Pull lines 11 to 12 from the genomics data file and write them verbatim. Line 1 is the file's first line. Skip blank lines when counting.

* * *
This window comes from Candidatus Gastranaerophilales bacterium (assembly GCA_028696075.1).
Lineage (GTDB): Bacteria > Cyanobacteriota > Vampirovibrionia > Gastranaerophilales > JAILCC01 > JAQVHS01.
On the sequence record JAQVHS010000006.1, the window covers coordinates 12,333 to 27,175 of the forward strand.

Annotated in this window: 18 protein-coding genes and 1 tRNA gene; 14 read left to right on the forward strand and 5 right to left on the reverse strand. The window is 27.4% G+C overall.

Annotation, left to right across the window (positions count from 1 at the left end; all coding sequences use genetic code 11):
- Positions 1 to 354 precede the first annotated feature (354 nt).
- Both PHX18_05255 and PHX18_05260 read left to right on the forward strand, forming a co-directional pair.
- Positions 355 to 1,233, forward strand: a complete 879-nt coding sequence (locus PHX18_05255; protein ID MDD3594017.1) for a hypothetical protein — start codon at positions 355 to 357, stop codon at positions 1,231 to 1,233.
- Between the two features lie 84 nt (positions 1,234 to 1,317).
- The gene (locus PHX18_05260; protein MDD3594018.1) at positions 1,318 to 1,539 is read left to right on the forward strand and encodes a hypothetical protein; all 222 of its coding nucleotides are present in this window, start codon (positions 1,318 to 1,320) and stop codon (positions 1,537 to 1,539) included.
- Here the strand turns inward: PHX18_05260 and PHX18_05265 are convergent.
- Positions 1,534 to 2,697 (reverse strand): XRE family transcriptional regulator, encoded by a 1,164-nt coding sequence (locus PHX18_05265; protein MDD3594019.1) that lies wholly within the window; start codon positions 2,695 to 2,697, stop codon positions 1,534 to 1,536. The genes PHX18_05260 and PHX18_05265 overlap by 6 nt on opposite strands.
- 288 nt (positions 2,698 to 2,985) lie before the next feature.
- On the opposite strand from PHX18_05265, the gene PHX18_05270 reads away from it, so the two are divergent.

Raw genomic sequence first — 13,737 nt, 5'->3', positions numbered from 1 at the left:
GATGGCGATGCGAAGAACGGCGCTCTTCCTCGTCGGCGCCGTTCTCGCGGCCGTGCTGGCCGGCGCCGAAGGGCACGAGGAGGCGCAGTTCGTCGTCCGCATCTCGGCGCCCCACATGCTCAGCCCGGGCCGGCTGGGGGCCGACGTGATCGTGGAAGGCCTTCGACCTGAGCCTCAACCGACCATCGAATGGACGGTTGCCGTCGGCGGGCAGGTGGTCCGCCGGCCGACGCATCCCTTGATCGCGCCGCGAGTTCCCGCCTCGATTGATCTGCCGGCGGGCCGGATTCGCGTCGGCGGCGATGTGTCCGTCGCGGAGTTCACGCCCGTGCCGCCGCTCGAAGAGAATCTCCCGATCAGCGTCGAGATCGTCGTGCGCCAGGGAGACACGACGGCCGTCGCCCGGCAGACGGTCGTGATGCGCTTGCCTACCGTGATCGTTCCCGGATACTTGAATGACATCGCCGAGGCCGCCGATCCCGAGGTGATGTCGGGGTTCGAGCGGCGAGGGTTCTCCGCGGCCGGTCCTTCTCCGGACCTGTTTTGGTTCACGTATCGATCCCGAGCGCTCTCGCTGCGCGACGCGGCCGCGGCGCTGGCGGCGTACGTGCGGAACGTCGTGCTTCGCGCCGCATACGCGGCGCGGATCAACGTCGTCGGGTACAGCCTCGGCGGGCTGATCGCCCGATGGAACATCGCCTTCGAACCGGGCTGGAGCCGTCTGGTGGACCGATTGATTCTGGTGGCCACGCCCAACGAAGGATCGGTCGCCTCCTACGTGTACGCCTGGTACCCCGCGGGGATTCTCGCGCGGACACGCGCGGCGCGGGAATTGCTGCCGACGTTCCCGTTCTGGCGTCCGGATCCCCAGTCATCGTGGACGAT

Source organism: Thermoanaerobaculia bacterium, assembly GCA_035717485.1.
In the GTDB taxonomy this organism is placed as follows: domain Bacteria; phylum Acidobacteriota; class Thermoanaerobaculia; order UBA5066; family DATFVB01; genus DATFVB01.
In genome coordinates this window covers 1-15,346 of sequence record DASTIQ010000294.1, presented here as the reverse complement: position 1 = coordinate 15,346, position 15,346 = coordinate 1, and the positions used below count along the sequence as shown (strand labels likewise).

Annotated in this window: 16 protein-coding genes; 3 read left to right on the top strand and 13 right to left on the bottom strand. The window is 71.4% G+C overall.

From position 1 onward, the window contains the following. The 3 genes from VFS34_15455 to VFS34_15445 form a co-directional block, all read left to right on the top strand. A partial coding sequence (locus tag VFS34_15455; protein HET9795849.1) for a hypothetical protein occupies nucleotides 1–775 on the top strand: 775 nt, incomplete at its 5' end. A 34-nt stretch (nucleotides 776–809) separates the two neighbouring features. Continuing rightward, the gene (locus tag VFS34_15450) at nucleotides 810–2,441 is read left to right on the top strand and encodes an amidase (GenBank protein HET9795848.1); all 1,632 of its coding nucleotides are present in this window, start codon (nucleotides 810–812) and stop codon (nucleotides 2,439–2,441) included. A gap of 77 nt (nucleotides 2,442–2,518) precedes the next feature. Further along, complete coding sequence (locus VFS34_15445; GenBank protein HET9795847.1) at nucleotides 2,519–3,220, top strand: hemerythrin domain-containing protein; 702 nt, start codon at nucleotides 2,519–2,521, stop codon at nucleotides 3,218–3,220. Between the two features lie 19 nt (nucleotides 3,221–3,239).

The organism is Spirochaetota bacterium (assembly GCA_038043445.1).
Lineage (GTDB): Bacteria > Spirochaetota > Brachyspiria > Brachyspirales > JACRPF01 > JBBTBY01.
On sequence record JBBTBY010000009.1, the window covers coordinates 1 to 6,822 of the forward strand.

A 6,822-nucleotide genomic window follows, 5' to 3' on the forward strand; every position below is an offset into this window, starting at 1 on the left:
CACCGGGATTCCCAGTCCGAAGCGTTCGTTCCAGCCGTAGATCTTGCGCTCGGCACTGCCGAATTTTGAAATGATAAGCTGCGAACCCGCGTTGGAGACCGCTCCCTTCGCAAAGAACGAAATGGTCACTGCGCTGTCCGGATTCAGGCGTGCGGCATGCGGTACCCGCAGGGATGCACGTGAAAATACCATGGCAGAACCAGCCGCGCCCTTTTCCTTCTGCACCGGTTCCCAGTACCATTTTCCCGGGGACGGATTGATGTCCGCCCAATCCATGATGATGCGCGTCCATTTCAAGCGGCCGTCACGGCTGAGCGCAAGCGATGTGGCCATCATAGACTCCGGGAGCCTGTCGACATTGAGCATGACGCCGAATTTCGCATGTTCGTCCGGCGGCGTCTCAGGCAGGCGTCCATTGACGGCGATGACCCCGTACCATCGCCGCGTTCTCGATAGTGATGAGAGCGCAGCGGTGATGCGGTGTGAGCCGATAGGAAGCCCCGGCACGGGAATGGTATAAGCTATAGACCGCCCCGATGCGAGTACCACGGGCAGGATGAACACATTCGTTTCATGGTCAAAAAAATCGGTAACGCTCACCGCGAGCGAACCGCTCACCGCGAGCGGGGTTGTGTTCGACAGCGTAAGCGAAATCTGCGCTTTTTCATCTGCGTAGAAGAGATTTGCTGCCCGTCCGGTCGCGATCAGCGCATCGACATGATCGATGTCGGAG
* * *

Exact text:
- Here the strand turns inward: PHX18_05260 and PHX18_05265 are convergent.
- Positions 1,534 to 2,697 (reverse strand): XRE family transcriptional regulator, encoded by a 1,164-nt coding sequence (locus PHX18_05265; protein MDD3594019.1) that lies wholly within the window; start codon positions 2,695 to 2,697, stop codon positions 1,534 to 1,536. The genes PHX18_05260 and PHX18_05265 overlap by 6 nt on opposite strands.